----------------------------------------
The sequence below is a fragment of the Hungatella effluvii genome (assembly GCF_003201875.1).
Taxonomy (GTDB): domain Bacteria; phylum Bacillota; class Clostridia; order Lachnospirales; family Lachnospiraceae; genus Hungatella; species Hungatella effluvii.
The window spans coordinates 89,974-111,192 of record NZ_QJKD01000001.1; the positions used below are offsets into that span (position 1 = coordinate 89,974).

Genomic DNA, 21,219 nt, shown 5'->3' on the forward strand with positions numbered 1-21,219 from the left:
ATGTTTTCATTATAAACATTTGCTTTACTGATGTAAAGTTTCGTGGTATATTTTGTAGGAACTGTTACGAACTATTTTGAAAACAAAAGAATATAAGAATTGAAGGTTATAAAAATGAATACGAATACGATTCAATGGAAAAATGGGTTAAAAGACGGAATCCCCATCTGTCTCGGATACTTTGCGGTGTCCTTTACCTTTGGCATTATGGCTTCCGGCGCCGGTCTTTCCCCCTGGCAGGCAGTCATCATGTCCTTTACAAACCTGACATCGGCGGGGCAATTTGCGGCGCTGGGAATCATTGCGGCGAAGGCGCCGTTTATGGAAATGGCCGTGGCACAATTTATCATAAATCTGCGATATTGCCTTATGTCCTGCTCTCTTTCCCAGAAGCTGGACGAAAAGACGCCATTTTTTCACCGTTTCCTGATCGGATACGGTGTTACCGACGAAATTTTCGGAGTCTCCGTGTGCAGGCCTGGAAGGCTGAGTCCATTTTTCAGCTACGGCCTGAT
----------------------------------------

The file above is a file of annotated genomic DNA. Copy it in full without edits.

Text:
The sequence below is a fragment of the Hungatella effluvii genome (assembly GCF_003201875.1).
Taxonomy (GTDB): domain Bacteria; phylum Bacillota; class Clostridia; order Lachnospirales; family Lachnospiraceae; genus Hungatella; species Hungatella effluvii.
The window spans coordinates 89,974-111,192 of record NZ_QJKD01000001.1; the positions used below are offsets into that span (position 1 = coordinate 89,974).

Genomic DNA, 21,219 nt, shown 5'->3' on the forward strand with positions numbered 1-21,219 from the left:
ATGTTTTCATTATAAACATTTGCTTTACTGATGTAAAGTTTCGTGGTATATTTTGTAGGAACTGTTACGAACTATTTTGAAAACAAAAGAATATAAGAATTGAAGGTTATAAAAATGAATACGAATACGATTCAATGGAAAAATGGGTTAAAAGACGGAATCCCCATCTGTCTCGGATACTTTGCGGTGTCCTTTACCTTTGGCATTATGGCTTCCGGCGCCGGTCTTTCCCCCTGGCAGGCAGTCATCATGTCCTTTACAAACCTGACATCGGCGGGGCAATTTGCGGCGCTGGGAATCATTGCGGCGAAGGCGCCGTTTATGGAAATGGCCGTGGCACAATTTATCATAAATCTGCGATATTGCCTTATGTCCTGCTCTCTTTCCCAGAAGCTGGACGAAAAGACGCCATTTTTTCACCGTTTCCTGATCGGATACGGTGTTACCGACGAAATTTTCGGAGTCTCCGTGTGCAGGCCTGGAAGGCTGAGTCCATTTTTCAGCTACGGCCTGAT